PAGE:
Exploring the plateau
Low hills, bogs, hollows and lakes — the Finnmark plateau is an enormous wilderness, virtually unpopulated by humans. However, it is criss-crossed by trails that are almost invisible and it is these trails that activities company GLØD Explorer follow on their excursions. www.nordnorge.com joined a three-day tour of the Finnmark plateau.
On the first day, we headed off to the Altadalen valley for a test ride, which lasted a few hours. The landscape here is varied, with both pine forest and willow scrub. The trail follows the wide river bank out towards the Altaelva river, as well as well-trodden paths, where you need to keep your speed up in order to get over the tree roots. Now and again, the guide stops and says "We need to space out a little". Suddenly, we are in a green tunnel, with willow scrub forming both the roof and the walls. In places there is no trail at all to be seen, and we have to pedal harder through the heather and bog. The trail is so narrow at times that our feet end up in amongst the heather as we pedal along. At one point, we became completely stuck in quicksand by the river, but we soon learned the right technique. All this made the biking both enjoyable and varied, and the guide kept an eye on how we were getting on, so that he could adapt the programme over the next two days to suit our fitness levels. On a promontory out in the Altaelva river, we fill up our bottles and photograph the Raipas mountain wall on the other side of the valley.
On the Finnmark plateau
On the second day, we got the chance to put ourselves to the test on the Finnmark plateau itself. On Tutteberget in the upper reaches of the Altadalen valley, we mounted our bikes and rode on to the plateau itself. We followed a stony tractor track towards the plateau, and the going gradually got tougher and tougher. Water splashed up our legs as we crossed a couple of boggy hollows. The Finnmark plateau is not flat; there are many hills and the reward is the downhill sections. From one summit, we look out across Jiesjav’ri, Finnmark's largest lake, and make out Gaissene, the remote mountain summits east of the lake.
Overnighting at Jotka
Jotka is a mountain cabin in the network of cabins that are situated 30 km (18 miles) apart on the Finnmark plateau. We were greeted with the familiar lapskaus 'bidos', and our host explained to us how the dish is served at Sami weddings. Afterwards, we headed for the sauna and cooled down in the river that flows past the cabin. There are no hot showers at Jotka, but the sauna is just as good. At the end of the day, we slept like logs in the four-bed rooms.
Long-distance across the plateau
On the third day, we cycled over 30 km (18 miles). We first headed up the steep hill out from Jotka, with the fittest managing to cycle all the way to the top and the rest of us walking. From the viewpoint at the top, we looked out across the extensive plateau, the shimmering lakes and the red-painted mountain cabin far below us. There then followed a relatively varied section through undulating terrain, before we came to a steep uphill section, this time entirely without any trails. Once at the top, we reached what must be the Finnmark plateau's answer to a motorway. We followed a mountain ridge northwards with relatively few hills, few rocks and wide tractor tracks along the old post road from Alta to Kautokeino. We soon picked up speed and were able to enjoy far-reaching views in every direction. Lunch was taken on a sunny hillside by a babbling brook, and we grilled some cheese sandwiches and brewed coffee over an open fire. Finally, we looked down over Altafjorden towards Alta in the distance. All that remained were some dare-devil hills that got the adrenalin flowing amongst the group.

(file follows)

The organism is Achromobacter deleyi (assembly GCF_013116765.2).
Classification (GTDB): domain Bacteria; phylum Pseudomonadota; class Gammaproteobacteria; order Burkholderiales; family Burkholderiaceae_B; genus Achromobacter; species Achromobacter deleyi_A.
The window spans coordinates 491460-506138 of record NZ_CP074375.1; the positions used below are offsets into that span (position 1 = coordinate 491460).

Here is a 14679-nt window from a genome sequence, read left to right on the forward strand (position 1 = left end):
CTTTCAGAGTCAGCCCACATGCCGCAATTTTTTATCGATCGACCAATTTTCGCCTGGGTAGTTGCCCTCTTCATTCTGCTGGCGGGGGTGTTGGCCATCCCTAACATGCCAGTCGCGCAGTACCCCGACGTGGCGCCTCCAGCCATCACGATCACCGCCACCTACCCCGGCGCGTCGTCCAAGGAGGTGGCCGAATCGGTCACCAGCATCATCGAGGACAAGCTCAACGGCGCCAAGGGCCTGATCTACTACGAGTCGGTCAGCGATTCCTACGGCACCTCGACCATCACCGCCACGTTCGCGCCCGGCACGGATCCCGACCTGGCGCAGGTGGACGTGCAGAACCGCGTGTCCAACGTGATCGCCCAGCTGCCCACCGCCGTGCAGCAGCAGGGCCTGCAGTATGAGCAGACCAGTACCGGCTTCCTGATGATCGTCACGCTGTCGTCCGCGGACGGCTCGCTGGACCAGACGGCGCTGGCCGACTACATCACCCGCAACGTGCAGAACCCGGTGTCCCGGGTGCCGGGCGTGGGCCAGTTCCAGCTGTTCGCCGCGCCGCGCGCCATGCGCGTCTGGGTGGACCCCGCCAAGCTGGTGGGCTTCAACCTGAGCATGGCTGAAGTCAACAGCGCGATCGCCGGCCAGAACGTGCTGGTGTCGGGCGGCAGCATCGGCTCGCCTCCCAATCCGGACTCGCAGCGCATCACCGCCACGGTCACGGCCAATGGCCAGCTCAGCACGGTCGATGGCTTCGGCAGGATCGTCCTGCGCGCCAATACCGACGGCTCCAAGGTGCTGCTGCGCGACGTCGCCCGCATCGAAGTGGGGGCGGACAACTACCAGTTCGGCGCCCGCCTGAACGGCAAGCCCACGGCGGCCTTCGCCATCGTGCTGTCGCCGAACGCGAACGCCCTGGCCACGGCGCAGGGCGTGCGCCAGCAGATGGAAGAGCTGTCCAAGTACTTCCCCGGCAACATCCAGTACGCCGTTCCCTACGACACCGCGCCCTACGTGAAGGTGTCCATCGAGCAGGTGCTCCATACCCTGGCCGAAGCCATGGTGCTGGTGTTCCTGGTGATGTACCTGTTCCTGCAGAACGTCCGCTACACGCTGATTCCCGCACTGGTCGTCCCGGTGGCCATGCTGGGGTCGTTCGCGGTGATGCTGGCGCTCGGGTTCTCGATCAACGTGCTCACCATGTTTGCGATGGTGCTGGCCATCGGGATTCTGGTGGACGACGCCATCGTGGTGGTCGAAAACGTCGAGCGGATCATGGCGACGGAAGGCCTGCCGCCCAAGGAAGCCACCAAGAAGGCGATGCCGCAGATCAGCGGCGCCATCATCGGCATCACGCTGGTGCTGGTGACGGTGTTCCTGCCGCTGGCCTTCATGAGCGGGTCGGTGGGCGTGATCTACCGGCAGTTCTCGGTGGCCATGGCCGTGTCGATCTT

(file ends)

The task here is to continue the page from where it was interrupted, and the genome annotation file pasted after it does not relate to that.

Is mountain biking for you?
To get the most out of a mountain biking trip, you should be used to cycling. That will save you a lot of soreness in your nether regions. Being reasonably fit is also an advantage, because mountain biking is more demanding than cycling along country lanes. However, your guide will adapt both the speed and the route to the guests, so Olympic levels of fitness are not at all necessary. You also do not need to be an experienced mountain biker, as the guides are extremely helpful in teaching you the right techniques for cycling on hills. Uphill sections are also not a problem for the inexperienced; all you have to do is jump off your bike and walk up. The downhill sections require a little more skill, but you can simply get off your bike and walk these bits too if you wish. Our group members had varying levels of fitness, and the guide overcame this problem by making frequent stops at places where there was some interesting geology, good views or a historical place of interest.
Activities company GLØD Explorer offers a variety of excursions, from day trips in Altadalen to five-day expeditions on the Finnmark plateau. All trips are based around small groups with a guide who can both mend punctures and fix slipped chains. Lunch is often taken in the great outdoors. Evening meals and accommodation are arranged at one of the mountain cabins that form a network across the plateau and have multi-bed rooms.